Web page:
The Senate Health, Education, Labor, and Pensions (HELP) Committee Feb. 5 held a hearing to discuss how primary care affects health care costs and outcomes.
In their opening statements, both Chairman Lamar Alexander (R-Tenn.) and Ranking Member Patty Murray (D-Wash.) highlighted the propensity for primary care physicians to provide quality care and reduce health care costs. Specifically, Alexander stated that primary care doctors reduce costs “by helping with [their] patients’ wellness. Second, by keeping you out of the emergency room. And third, primary care is patients’ access point to more advanced care.”
Ranking Member Murray agreed with Chairman Alexander’s assessment of the importance of primary care but also urged the committee to remember that access to care in the first place is important, stating that, “While primary care providers can play a critical role in coordinating care and reducing costs, they can only play that role when people have access to care. In fact, when people don’t have access to primary care, they don’t just miss out on care that can improve their health and drive costs down — this lack of access can actually drive costs higher. Patients go to the ER for non-urgent medical care, or worse, go without medical care entirely, until non-urgent issues become urgent ones — ones that are more expensive to treat, more debilitating, and more challenging to overcome. So while innovation in primary care is important, we must absolutely remember to focus on access to it as well, and work to help people overcome barriers like cost, language, and location.”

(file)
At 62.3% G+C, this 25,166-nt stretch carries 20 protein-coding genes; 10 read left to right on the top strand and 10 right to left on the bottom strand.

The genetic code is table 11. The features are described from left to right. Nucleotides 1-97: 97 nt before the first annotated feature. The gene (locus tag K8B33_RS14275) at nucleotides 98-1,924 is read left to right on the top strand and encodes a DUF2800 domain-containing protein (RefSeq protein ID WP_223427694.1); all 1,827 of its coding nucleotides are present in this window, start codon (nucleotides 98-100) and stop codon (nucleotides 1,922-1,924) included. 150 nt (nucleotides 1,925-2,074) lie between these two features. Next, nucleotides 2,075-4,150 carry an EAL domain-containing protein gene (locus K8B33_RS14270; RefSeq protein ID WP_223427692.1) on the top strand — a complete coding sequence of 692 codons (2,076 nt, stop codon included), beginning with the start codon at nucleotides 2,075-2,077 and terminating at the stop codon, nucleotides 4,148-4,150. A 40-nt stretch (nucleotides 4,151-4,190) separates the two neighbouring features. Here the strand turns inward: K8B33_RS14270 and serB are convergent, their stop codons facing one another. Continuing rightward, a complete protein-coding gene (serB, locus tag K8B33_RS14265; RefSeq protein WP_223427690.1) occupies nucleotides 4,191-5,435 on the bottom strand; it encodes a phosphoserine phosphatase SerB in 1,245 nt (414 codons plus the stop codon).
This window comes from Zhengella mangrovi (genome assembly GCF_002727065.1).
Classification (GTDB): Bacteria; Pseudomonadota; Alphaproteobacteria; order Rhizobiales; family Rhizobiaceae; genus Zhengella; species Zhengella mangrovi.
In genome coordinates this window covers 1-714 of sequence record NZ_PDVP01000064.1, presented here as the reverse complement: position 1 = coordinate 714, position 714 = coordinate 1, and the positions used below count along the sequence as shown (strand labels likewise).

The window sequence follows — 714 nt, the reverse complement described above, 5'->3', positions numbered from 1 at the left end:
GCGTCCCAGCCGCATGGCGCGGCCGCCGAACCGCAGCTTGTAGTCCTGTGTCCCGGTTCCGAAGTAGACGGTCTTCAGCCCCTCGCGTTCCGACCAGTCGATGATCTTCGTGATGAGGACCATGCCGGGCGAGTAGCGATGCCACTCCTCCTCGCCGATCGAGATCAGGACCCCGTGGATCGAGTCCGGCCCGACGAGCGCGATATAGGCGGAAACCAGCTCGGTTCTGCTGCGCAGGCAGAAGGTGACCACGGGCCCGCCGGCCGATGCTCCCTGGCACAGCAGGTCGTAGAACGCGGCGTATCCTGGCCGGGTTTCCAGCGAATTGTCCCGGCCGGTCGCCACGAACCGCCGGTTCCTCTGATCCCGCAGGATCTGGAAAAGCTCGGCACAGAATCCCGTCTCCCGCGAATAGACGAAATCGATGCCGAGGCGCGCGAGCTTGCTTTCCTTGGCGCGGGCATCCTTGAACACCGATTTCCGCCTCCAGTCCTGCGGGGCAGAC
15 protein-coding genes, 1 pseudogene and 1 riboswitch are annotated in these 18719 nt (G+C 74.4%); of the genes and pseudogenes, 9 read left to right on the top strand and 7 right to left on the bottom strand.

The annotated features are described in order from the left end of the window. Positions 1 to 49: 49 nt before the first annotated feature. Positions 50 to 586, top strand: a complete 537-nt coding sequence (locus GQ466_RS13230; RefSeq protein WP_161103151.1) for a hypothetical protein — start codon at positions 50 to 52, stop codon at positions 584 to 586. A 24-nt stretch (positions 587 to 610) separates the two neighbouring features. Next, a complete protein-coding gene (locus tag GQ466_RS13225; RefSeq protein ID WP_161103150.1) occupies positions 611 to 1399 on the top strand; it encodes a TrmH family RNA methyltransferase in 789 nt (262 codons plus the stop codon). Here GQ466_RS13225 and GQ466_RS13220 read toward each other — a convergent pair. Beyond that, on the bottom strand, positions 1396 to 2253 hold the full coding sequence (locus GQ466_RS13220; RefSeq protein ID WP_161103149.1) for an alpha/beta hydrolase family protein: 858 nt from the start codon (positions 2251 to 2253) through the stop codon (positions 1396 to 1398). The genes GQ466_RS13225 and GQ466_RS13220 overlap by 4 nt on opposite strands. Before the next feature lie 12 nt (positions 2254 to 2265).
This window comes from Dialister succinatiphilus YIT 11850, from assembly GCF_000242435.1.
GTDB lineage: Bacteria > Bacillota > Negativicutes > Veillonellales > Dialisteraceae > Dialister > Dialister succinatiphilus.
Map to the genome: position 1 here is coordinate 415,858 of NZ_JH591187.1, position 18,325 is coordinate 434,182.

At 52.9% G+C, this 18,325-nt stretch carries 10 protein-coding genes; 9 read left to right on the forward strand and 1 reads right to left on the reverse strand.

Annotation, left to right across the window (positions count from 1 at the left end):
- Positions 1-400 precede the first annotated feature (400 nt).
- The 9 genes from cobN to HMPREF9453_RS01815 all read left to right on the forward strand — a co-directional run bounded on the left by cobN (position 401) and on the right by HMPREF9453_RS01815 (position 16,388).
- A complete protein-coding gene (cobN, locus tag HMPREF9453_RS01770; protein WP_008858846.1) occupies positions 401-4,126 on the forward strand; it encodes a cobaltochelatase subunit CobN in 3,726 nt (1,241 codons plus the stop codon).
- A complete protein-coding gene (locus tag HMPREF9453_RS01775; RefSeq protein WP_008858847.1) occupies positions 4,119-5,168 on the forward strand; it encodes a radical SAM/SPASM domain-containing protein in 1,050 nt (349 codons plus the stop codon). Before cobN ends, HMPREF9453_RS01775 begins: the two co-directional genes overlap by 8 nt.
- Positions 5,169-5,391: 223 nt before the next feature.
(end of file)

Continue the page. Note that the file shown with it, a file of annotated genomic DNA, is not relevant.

The witness panel included Sapna Kripalani, MD, assistant professor of medicine at Vanderbilt University Medical Center; Katherine Bennett, MD, assistant professor of medicine at the University of Washington; Tracy Watts, senior partner at Mercer; and Joshua Umbehr, MD, co-founder of AtlasMD Family Practice.
Kripalani highlighted the need for investment in innovative models of health care delivery and the reduction of excess spending in our health care system by encouraging the “right care, right time, right setting” model in which patients “can be directed to the most appropriate facility that meets their health care needs” and avoid the emergency department, and investing in the primary care workforce.
The HELP Committee last year held a five-hearing series on reducing health care costs. Chairman Alexander indicated that the committee will pursue legislation this Congress to reduce the costs of health care.